Eventually, the broad trail reaches creek-level and fords Canada Creek at 2.2 miles. Even though the water had gone down some by now, this was still a surprisingly easy ford. It was above the waist today but I imagine that the normal level is around the knee. The footing is very good and the current will normally be slow though. On the other side of the creek, the trail turns right, briefly climbs up a steep hill, and then turns left onto another well-defined old forest road (at the same point, an overgrown path leaves right and upstream as well). Continue following the trail along the forest road as it steadily rises above Canada Creek. There will be a period of time that the creek will be so far down below the trail that you will not even be able to hear it. During that time, the trail will be about 100-150 feet above the creek. At 2.95 miles, the trail passes through a shallow gap in a ridge coming down from Little Cedar Mountain and briefly turns away from Canada Creek completely. Then, at 3.1 miles, there is a junction with another trail along an old forest road turning very acutely left. Make this turn to head back down toward Canada Creek, leaving the previous road which likely eventually connects to West Canada Creek Road and possibly private property off Highway 60.
The trail you're now following comes alongside Canada Creek at 3.4 miles - remember this point, as on your way back from Alberta Falls, you will have to jump off the trail here. About a hundred feet farther, you will make the second ford of Canada Creek. There are two spots for fording the creek here. The second one is better because it is just above the confluence with Wildhog Creek. Do not follow the old logging road that follows the west side of Wildhog Creek. This logging road leads to private property. After the ford, hike east and upstream along the creek through open bottomlands on a faint path. At about 3.5 miles, a path comes in from the right and continues straight. To the right, the path leads to some picturesque shoals on Wildhog Creek. Passing a campsite with a tiny "homemade" table in a flat to the left near the creek, follow the path straight and upstream along Canada Creek. The gorge narrows and the obvious path, which stays very close to the creek, passes several rushing cascades. At 3.6 miles, the path reaches and ends at Alberta Falls on Canada Creek.
Previously known as Falls #3 on Canada Creek, Alberta Falls is a very photogenic waterfall about 40 feet high. This single-tier block waterfall cascades down a wide stairstep rock face into a deep pool. The creek then flows over some shoals that add character to the gorgeous scene, before it disappears out of sight. The path ends just before the waterfall. To get the best view, scramble down to a low area where deep water collects when the creek is high (on this day, the water was knee-deep). Walk through the low area and to the creek itself. The best view is from here. It is possible to wade closer up to the falls as well.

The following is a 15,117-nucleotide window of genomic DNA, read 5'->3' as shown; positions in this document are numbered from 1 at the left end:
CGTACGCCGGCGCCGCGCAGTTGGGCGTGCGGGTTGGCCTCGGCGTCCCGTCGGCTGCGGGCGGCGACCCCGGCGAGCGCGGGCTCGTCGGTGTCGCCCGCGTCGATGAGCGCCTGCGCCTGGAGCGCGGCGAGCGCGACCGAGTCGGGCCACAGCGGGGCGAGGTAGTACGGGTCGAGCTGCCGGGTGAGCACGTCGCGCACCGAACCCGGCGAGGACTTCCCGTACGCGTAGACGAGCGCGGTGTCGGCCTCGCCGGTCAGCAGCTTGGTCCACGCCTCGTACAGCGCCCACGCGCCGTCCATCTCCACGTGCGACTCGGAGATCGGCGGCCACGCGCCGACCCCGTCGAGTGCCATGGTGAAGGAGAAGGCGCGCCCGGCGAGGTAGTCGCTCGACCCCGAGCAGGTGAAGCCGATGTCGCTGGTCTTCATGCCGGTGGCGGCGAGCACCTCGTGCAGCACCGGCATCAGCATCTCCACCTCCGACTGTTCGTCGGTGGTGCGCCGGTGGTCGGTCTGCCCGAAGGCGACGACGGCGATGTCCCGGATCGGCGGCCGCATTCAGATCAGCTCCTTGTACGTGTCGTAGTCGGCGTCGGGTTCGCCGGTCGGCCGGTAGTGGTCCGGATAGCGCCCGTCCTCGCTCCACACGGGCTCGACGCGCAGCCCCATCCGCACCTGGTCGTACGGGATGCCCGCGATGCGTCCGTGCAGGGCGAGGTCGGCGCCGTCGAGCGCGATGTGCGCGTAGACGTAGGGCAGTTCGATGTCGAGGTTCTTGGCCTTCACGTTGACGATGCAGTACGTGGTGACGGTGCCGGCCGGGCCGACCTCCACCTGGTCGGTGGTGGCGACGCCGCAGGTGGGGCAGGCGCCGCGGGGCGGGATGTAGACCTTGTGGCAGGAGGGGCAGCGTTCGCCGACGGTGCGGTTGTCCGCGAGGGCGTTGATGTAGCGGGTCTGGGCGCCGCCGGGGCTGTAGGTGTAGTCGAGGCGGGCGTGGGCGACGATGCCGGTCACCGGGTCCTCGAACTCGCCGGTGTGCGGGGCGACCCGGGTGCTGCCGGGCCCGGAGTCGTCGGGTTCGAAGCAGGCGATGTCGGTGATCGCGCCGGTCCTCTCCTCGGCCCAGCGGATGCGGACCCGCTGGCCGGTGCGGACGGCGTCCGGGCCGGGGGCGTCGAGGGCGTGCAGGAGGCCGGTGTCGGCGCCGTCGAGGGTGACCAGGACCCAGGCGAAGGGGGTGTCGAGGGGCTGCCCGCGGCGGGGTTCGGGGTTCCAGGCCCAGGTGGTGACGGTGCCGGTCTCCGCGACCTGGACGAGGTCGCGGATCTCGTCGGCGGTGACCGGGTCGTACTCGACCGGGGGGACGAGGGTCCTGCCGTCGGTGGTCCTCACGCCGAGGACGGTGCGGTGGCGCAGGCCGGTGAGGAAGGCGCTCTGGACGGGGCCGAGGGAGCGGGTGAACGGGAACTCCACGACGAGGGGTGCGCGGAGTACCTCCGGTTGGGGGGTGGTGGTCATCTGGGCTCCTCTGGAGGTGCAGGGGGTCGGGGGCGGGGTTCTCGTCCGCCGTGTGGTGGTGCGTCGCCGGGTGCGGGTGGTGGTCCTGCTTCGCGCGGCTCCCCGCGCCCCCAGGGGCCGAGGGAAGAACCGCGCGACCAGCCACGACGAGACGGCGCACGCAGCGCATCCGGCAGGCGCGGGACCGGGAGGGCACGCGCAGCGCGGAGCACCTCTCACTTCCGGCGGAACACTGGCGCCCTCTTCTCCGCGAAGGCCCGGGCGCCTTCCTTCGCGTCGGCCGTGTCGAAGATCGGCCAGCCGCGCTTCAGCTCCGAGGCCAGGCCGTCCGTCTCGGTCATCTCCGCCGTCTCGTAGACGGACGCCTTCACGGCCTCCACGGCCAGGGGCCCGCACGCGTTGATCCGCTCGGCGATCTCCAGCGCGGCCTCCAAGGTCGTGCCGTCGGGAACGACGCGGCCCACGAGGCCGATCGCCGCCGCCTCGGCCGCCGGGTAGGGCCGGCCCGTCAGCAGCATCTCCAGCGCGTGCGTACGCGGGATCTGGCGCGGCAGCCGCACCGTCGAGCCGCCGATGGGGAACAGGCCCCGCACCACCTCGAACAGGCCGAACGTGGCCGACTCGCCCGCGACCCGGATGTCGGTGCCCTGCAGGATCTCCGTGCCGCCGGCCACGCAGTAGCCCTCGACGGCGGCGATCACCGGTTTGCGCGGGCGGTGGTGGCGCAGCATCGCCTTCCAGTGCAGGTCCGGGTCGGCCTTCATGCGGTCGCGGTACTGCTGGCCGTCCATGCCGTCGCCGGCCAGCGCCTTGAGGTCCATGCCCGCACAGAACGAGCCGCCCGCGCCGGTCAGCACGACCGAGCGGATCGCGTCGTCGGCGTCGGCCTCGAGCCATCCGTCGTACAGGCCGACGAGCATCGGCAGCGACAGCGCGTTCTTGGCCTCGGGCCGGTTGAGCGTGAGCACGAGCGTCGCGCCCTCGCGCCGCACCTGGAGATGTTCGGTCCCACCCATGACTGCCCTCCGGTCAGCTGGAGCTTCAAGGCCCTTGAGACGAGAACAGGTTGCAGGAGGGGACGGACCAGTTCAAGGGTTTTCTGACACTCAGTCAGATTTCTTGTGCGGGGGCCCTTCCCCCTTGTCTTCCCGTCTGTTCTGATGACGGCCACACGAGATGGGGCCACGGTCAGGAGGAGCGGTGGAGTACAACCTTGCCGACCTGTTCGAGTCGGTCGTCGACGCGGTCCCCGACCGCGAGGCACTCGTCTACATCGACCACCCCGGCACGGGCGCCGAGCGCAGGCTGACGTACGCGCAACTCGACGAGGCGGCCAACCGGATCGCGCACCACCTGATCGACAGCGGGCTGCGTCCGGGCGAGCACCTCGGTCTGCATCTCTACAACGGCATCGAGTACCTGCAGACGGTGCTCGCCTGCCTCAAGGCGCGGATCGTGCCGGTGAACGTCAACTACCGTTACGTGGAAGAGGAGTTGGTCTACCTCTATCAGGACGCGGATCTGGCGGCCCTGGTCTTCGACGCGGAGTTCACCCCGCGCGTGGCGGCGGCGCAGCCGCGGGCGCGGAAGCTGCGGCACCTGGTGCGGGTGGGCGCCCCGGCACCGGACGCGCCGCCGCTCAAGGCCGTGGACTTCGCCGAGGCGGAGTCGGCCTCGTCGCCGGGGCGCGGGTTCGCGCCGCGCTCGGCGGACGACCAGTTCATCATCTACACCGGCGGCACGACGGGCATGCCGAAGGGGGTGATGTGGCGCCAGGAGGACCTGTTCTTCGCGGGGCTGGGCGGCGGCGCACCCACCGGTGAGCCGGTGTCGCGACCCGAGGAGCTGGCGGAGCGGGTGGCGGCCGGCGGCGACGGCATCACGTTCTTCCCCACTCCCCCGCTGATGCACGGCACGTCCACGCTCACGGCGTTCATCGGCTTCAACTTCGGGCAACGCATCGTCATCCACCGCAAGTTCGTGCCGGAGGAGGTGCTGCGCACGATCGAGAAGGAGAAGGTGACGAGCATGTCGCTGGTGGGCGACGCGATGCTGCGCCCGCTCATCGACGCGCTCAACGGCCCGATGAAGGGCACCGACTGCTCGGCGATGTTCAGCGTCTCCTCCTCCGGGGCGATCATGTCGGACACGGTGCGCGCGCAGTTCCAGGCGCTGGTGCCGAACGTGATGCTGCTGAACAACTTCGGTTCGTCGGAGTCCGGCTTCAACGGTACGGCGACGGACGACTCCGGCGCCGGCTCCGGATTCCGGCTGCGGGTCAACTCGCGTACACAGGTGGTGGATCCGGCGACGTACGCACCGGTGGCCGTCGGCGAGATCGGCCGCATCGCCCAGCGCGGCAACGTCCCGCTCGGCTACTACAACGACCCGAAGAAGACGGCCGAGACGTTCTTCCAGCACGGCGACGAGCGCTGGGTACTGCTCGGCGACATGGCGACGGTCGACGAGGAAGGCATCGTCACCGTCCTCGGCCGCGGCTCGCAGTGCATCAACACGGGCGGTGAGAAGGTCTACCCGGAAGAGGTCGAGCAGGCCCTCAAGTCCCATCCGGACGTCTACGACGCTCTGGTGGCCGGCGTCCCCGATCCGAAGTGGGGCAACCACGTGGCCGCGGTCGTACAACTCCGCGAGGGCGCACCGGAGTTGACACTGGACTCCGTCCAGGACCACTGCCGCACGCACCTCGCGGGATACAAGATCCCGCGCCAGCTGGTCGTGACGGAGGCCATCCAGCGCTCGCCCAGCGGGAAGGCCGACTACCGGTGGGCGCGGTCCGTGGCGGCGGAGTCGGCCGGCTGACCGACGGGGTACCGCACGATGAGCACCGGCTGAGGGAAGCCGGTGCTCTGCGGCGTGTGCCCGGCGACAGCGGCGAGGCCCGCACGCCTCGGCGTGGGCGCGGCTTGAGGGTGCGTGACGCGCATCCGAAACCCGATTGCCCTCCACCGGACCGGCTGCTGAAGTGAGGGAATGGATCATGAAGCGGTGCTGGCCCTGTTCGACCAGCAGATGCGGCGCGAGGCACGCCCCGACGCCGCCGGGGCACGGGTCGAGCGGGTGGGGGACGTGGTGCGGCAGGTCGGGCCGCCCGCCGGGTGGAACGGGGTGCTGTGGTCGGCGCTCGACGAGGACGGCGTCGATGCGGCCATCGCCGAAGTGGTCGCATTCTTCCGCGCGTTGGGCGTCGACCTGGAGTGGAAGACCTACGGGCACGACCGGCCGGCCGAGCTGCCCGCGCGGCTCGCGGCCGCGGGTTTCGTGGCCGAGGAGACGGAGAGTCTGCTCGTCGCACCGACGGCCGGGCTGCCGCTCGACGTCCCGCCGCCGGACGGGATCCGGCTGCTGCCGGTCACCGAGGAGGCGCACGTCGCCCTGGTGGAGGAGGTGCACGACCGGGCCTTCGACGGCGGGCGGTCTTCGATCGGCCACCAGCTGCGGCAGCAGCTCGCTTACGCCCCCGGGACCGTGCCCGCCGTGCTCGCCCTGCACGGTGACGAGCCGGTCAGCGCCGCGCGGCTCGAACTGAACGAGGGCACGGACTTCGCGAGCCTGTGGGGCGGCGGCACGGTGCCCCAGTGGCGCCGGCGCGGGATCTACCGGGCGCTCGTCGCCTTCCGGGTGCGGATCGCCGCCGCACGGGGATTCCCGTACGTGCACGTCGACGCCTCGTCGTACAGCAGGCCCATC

From Alberta Falls, return along the trail you just followed, crossing Canada Creek at the same point again. Shortly after the crossing, right around where the main trail bears right and leaves Canada Creek, bear left and hike off-trail downstream along Canada Creek. There is little to no path visible initially, but eventually, there will be a trace of a path right along the creek (don't worry if you don't see it). At 3.9 miles, the easy walking along the side of the creek seems to end. This is the place where you have to ford Canada Creek for the third and final time. The fording point is very inconspicuous, because both banks of the creek are steep. At the time of this hike, there was a fallen tree on the other side of the creek - extending out into the creek a little bit - just before the fording point. The current is a bit swifter at this ford than the other two, but it is still a fairly easy knee-deep ford. On the other side of the creek, turn right and pick up a more distinct path downstream along Canada Creek. The trail passes through a rhododendron thicket with a deep pool in the creek to the right and then makes a brief ascent up a hill before dropping back down to creek-level. At 4.15 miles, the trail ends at a turnaround situated at the end of a forest road. Continue onto the forest road and begin following it as it slowly rises above the creek and curves in and out of several hollows. The forest road ends at 4.5 miles at East Canada Creek Road at a point where there is a very broad area used for turning around and parking. This is the parking area where one would park their car to hike to Alberta Falls using the shortest route. The parking area for the lower waterfalls on Canada Creek is only a couple hundred feet down East Canada Creek Road.
To close the loop - unless you have a second car at this parking - turn left onto East Canada Creek Road and follow it southward along Sally Spillers Branch, eventually ascending out of the valley. You will reach paved Cooper Gap Road at 6.55 miles. There, turn left onto Cooper Gap Road northward and follow it for the final leg of the hike, returning to the trailhead and your car at 7.3 miles, concluding the hike.
0.0 - Cooper Gap Road Trailhead for Upper Canada Creek
1.1 - Turnaround, Turn Right
1.9 - Yukon Falls on Canada Creek
2.2 - Canada Creek Ford #1
3.1 - Acute Left Turn
3.4 - Canada Creek Ford #2
3.5 - Campsite With Table
3.6 - Alberta Falls on Canada Creek
3.8 - Canada Creek Ford #2 (on the return)
3.9 - Canada Creek Ford #3
4.15 - Begin Forest Road
4.5 - East Canada Creek Road
6.55 - Cooper Gap Road
7.3 - Cooper Gap Road Trailhead for Upper Canada Creek
Hike out and back to Yukon Falls from Cooper Gap Road - 3.8 Miles
Hike out and back to Alberta Falls from East Canada Creek Road - 1.8 Miles
Hike out and back to Yukon Falls and Alberta Falls from East Canada Creek Road - 5.0 Miles
Add on a hike to Canada Creek Falls and Ontario Falls to this loop hike - 9.6 Miles
Consider hiking to Big Cedar Mountain and Preachers Rock off the Appalachian Trail on the same day as when you visit some of the Canada Creek waterfalls. The trailhead for Preachers Rock is Woody Gap on Highway 60.
Mark Oleg Ozboyd